Raised by rabid environmentalists with a taste for the eastern Oregon high desert in the summers, the only true respite from weeks of geophagia-by-proxy and near silent bird photography came once a year with the all day drive to the town of Joseph, Oregon. By the late 80’s the timber industry had collapsed and the bronze foundries had already begun to hit hard times in what has remained a roughly 1,000 person town for the decades since. We were there for Wallowa Lake, to camp its regenerated forests and jump into its freezing cold water. It remains a pristine and spiritual haven that greatly influenced myself as a person; By 1990 I was old enough to learn why the town was called Joseph and discover the cruel native american genocide that it attempts commemorate as the birthplace of Hinmatóowyalahtq̓it (Chief Joseph). There is great sorrow and injustice in the (even more damning) true life details to his infamous story of defiance far beyond what’d been represented in the 1975 ‘made for television’ film ‘I Will Fight No More Forever‘; For a kid approaching ten years old the movie’s representation of the blood-soaked, visceral destruction of a people provided absolutely life changing gravitas of guilt and surely galvanized my young mind against the injustices that the United States employed to win the western region. What better ‘red pill’ for a shit-headed suburban white kid raised in the delirium of the 80’s to feel the conquered, and drained, wetlands where I lived filled with the spectral blood of the land’s true ancestors. Back in the early 90’s the catharsis of hardcore punk tribalism was enough to incense a nerd like me but, today musicians more frequently point towards the unjust treatment of native peoples across the globe as novel theme and occasional serious activism alike. Ottawa, Ontario heavy metal project Ice War uses the injustices of the past to illustrate the deeper plight of the present; The realization that most all of western civilization was not only built from oppression but designed to perpetually oppress the settlers of ‘Manifest Destiny’ for millennia beyond.
Born into, and inspired by, the great Canadian traditions of metal/punk hybridization alongside the burgeoning trend of purist speed metal post-Toxic Holocaust and Inepsy boons across North America prolific and multi-talented musician Jo Capitalicide began kicking around in speed metal and punk hybridization officially around 2003 as a key member of Trioxin 245. From that point until today Capitalicide maintains his skills as a drummer but with each project his active role has increased to the point of this latest venture, Ice War, existing entirely as a solo project. Though a thread of raw Canadian speed metal informed Bastardator and the remarkably catchy NWOBHM-tinged rip of Iron Dogs, Ice War‘s two full-length albums across three short years have managed to turn back the clock to the latest of 70’s towards pure and unadulterated heavy metal sounds. ‘Manifest Destiny’ concerns itself with the brightest, galloping era of the New Wave of British Heavy Metal in the late 70’s but before you whip out a joint and fire up Saxon’s “Frozen Rainbow” think somewhere along the lines of Angel Witch‘s ‘Sweet Danger’ EP or the earliest Persian Risk singles were they performed by former UK ’77 era punks. It is pure heavy metal to be sure, and ultimately along the lines of early Iron Maiden above all else, but Capitalicide‘s work always comes informed by classic punk melodies that often follow guitar lines; This works especially well on an album so clearly inspired by NWOBHM.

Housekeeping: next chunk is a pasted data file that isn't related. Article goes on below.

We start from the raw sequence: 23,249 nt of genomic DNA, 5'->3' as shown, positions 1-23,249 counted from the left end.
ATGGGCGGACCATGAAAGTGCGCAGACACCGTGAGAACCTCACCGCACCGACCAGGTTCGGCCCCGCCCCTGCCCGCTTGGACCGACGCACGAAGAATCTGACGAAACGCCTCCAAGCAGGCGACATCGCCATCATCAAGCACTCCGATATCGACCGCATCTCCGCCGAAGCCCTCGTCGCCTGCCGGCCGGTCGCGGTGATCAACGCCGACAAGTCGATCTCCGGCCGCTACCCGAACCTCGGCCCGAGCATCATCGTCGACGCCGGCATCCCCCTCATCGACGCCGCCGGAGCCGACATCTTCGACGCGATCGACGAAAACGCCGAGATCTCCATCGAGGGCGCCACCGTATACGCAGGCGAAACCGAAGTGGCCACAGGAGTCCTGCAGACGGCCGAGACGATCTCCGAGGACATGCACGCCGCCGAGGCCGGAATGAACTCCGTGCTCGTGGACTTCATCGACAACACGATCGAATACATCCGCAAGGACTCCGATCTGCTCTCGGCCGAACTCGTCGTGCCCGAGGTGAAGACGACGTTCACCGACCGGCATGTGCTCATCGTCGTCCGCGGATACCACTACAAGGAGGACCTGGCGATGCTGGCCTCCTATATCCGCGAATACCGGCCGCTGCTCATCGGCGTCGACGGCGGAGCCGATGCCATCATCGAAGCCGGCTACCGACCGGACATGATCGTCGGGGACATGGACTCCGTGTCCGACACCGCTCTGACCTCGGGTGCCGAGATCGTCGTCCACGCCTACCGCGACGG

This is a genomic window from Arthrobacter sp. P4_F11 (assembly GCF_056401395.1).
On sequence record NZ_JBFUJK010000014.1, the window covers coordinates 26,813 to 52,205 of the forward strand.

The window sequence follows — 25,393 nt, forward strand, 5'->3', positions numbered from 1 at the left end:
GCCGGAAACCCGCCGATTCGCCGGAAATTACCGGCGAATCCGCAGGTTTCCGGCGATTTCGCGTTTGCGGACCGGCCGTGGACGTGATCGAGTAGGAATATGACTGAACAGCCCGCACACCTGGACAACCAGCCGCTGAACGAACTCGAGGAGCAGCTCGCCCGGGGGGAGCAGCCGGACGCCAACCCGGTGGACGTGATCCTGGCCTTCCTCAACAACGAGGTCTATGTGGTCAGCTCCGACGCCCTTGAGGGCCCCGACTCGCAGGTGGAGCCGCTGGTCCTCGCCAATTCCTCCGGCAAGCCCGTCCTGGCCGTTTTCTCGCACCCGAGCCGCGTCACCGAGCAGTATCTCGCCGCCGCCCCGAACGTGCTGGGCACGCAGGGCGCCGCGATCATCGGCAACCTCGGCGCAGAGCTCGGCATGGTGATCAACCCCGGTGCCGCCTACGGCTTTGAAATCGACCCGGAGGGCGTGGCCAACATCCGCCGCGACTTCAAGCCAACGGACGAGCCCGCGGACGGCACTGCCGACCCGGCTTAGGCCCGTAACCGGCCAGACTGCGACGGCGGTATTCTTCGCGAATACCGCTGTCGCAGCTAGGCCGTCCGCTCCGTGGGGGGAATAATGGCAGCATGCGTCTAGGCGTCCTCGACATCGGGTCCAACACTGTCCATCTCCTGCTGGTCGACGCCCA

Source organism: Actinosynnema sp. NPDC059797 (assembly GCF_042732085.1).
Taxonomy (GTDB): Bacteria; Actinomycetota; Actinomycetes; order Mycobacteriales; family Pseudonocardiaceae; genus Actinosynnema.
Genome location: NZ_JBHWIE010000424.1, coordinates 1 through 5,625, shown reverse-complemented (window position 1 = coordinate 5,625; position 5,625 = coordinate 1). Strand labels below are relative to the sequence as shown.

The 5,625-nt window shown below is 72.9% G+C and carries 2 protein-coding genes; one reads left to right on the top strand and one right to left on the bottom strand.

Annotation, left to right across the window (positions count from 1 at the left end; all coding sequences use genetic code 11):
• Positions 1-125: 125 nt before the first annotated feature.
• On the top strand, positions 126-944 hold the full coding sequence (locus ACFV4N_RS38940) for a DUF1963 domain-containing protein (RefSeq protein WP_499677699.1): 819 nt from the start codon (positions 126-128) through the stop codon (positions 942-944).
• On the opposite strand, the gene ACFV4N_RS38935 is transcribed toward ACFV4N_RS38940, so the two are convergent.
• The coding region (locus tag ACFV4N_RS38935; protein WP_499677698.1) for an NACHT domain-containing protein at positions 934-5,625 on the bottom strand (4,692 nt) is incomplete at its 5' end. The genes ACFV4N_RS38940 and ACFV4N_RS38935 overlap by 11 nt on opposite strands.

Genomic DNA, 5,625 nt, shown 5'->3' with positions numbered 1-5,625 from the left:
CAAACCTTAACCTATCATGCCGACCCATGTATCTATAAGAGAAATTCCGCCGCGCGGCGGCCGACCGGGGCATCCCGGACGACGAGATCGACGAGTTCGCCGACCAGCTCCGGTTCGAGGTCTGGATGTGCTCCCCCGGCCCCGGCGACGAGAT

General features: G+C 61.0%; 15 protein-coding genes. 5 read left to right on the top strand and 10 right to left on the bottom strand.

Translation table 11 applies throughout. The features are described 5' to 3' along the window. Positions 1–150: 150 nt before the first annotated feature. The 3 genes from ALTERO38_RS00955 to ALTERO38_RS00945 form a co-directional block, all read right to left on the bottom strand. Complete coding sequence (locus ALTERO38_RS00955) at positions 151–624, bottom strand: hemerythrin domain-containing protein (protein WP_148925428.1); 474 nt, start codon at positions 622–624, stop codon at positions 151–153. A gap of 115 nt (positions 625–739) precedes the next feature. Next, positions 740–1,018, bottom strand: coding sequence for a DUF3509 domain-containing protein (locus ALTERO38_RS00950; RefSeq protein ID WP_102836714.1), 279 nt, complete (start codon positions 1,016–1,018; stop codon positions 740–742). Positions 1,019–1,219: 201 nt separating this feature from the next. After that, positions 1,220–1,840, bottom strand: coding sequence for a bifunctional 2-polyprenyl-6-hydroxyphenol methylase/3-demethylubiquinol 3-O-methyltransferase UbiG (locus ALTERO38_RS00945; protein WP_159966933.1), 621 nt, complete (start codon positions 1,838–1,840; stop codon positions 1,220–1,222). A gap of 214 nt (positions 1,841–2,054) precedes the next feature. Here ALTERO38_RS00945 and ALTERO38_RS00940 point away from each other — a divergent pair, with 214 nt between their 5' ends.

Whereas ‘Ice War’ (2017) had some clear lineage with the direction Iron Dogs were headed in before the duo split into Obscure Burial and Ice War, ‘Manifest Destiny’ dashes some of the early Anvil style riffing for a sound just an inch closer to Manilla Road‘s ‘Metal’ era lilt while maintaining the pace and feeling of an unsure 1980 heavy metal bands debut record where the musicians still felt the 80’s could do without the innovations of ‘Killing Machine’. Though ‘Manifest Destiny’ does offer some stylistic re-evaluation and a focus on tighter melodic statements throughout it avoids the ‘Killers’-alike tag with a stripped down, analog sound devoid of the thicker studio reverb that plagued the more unhinged parts of the debut, the result is an album that sounds adaptable between both club and festival. I only wish the bass guitar work had a bit more character, a slightly more wandering spirit (or percussive tone) to thaw out some of the colder post-punk feeling that permeates this otherwise understated retro heavy metal album.
I came away from ‘Manifest Destiny’ thinking that Ice War had, in effortless fashion, created a sound that so many ‘retro’ heavy metal bands can only indicate with production techniques. Whereas a band like High Spirits sounds like a purposefully devolved power/speed metal band at their most traditional, Ice War bring an authentic street fightin’ sort of experience that reads a step more timelessly ‘heavy metal’ than most comparable acts. It isn’t fair to describe Capitalicide‘s slightly stoned vocal affect as subdued but, ‘Manifest Destiny’ in motion absolutely invokes the thud of an ancient impromptu NWOBHM band’s first set of 7″ singles. There is a flaccid sort of yearning in the vocal performance that I found off-putting initially and then endearing as I returned to the album for several more listens. I can confidently recommend this second Ice War album. I was sure to give it almost an extra month of spins to see how it held up before a final verdict. It surely holds up and deserves a moderately high recommendation.
We’ve got the might. 4.0/5.0
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